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Date: January 3, 2011

Garvey Schubert Barer Legal Update, January 3, 2011.

The renewal form (FCC Form 303-S) for the renewal cycle that begins for many radio stations this year contains a new question: Has the station been silent, or operated less than the minimum operating schedule, for any period of more than 30 days? The question is based upon a suspicion that more stations are silent than have requested silent authority.

FCC rules require that a station file a notice with the FCC if it goes off the air or does not operate in accordance with its license for 10 consecutive days (the “Notice”). If the station is unable to resume operations in accordance with the rules by the 30th day, the station must request special temporary authority (“STA”). If the station has been silent for a substantial period during its renewal term, the FCC could decide not to renew the license, or to impose a fine if the station did not seek an appropriate STA.

The new question requires the licensee to certify that, “during the preceding license term, the station has not been silent (or operating for less than its prescribed minimum operating hours) for any period of more than 30 days.” If that certification cannot be answered “yes,” an exhibit is required. Most notices and STA requests can be viewed in the FCC’s database.

If the station has been silent or failed to meet the minimum operating schedule for more than 30 days, the licensee must specify the exact dates when the station was silent or operated for less than the prescribed schedule. The licensee will need to review its operating logs for the last eight years in order to make this certification.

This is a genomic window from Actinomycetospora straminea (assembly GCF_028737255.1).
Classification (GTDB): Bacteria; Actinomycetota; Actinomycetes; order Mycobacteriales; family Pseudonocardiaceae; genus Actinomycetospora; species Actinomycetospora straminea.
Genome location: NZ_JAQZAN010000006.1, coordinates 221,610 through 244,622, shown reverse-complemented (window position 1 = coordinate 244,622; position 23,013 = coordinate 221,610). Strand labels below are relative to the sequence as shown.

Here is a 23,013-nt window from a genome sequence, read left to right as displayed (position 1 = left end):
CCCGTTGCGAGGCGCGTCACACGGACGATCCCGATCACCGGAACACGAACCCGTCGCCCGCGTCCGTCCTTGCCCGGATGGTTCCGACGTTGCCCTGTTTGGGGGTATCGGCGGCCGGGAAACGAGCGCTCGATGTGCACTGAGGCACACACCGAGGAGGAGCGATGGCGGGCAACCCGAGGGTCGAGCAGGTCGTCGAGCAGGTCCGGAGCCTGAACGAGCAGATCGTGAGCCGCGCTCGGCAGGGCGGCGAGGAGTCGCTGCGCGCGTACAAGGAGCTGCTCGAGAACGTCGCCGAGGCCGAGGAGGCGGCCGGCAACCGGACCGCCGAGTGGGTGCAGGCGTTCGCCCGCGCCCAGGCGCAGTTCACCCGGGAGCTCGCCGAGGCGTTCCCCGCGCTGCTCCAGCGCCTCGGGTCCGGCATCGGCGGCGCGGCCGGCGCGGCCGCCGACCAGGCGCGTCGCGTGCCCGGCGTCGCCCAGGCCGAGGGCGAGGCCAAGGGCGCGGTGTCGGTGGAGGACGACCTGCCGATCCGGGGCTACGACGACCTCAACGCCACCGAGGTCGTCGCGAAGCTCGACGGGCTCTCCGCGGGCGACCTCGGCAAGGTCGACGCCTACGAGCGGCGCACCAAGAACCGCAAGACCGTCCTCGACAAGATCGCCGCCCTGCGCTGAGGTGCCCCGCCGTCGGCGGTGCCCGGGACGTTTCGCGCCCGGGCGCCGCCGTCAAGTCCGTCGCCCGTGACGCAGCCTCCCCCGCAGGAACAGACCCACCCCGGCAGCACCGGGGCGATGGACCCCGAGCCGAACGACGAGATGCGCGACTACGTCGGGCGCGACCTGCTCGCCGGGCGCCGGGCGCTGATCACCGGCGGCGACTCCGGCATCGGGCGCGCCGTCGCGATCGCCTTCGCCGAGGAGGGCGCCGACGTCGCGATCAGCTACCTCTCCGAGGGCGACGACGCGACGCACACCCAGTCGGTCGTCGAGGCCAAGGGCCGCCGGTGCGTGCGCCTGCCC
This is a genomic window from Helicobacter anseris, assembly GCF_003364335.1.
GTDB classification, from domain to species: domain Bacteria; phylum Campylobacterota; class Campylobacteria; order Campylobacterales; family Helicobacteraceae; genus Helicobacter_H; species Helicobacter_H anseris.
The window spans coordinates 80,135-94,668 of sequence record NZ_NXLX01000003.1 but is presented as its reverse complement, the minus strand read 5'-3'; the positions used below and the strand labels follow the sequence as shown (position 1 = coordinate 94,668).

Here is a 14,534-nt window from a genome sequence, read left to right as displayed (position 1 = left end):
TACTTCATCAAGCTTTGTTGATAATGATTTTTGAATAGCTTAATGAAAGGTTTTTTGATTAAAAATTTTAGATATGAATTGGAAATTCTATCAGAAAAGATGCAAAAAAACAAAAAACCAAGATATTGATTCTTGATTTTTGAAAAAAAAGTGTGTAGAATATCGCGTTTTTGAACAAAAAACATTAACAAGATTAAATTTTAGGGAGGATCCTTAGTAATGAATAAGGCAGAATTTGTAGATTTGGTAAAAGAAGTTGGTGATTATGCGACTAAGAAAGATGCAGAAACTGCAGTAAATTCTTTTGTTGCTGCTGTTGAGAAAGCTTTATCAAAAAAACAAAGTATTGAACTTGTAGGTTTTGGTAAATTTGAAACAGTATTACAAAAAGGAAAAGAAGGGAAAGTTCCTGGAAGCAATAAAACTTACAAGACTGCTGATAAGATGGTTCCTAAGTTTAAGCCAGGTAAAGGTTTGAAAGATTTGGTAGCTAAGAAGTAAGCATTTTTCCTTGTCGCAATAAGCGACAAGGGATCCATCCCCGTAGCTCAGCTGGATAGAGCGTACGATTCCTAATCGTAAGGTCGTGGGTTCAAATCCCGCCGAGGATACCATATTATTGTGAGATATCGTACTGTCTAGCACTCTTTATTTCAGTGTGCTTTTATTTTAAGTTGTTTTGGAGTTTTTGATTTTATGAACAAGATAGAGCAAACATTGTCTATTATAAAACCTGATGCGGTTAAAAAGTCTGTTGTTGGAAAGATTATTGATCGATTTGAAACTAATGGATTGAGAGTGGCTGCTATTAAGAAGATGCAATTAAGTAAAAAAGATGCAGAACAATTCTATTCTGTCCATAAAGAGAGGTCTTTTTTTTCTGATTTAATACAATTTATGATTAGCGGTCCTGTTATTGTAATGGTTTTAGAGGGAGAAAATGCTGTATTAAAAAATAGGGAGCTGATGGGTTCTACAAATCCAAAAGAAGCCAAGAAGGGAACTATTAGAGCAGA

The minimum operating schedule for commercial AM and FM stations in Rule 73.1740 is:

  • Two-thirds of the total hours they are authorized to operate between 6 a.m. and 6 p.m. local time and two-thirds of the total hours they are authorized to operate between 6 p.m. and midnight, local time, each day of the week except Sunday.
  • Class D stations which have been authorized nighttime operations need comply only with the minimum requirements for operation between 6 a.m. and 6 p.m., local time.

After the first 36 months of operations, TV Stations must operate not less than 2 hours in each day of the week, and not less than a total of 28 hours per calendar week. Test patterns and unrelated aural transmissions are not counted in computing program service.

Class A TV stations must operate not less than 18 hours each day of the week.

Unlike radio and Class A TV stations, the renewal application does not include a minimum operating schedule certification for full-service TV stations.

The minimum operating schedule for noncommercial FM stations, set forth in Rule 73.561, requires them:

  • to operate at least 36 hours per week, consisting of at least 5 hours of operation per day on at least 6 days of the week; however, stations licensed to educational institutions are not required to operate on Saturday or Sunday or to observe the minimum operating requirements during those days designated on the official school calendar as vacation or recess periods.

A word of caution to noncommercial educational FM stations: If the station operates for less than 12 hours per day each day of the year, another applicant can file a request to share time with the station by the petition to deny deadline. If the request is granted, the station will be required to share use of the frequency with that other share time applicant for the next renewal term.

Noncommercial educational AM and TV stations are not required to operate on a regular schedule and no minimum hours of operation are specified.

Even if no minimum operating schedule is set forth in the rules, the hours of actual operation during a license period can be taken into consideration in the renewal process for any station. Although the renewal application does not specifically ask for the operating schedule of TV stations, a station will need to respond if the FCC requests additional information or an objection to the application raises the issue.

This memorandum contains information of a general nature and should not be regarded as legal advice. The firm will be pleased to provide additional details and to discuss matters contained in this memo as they may apply in specific situations.

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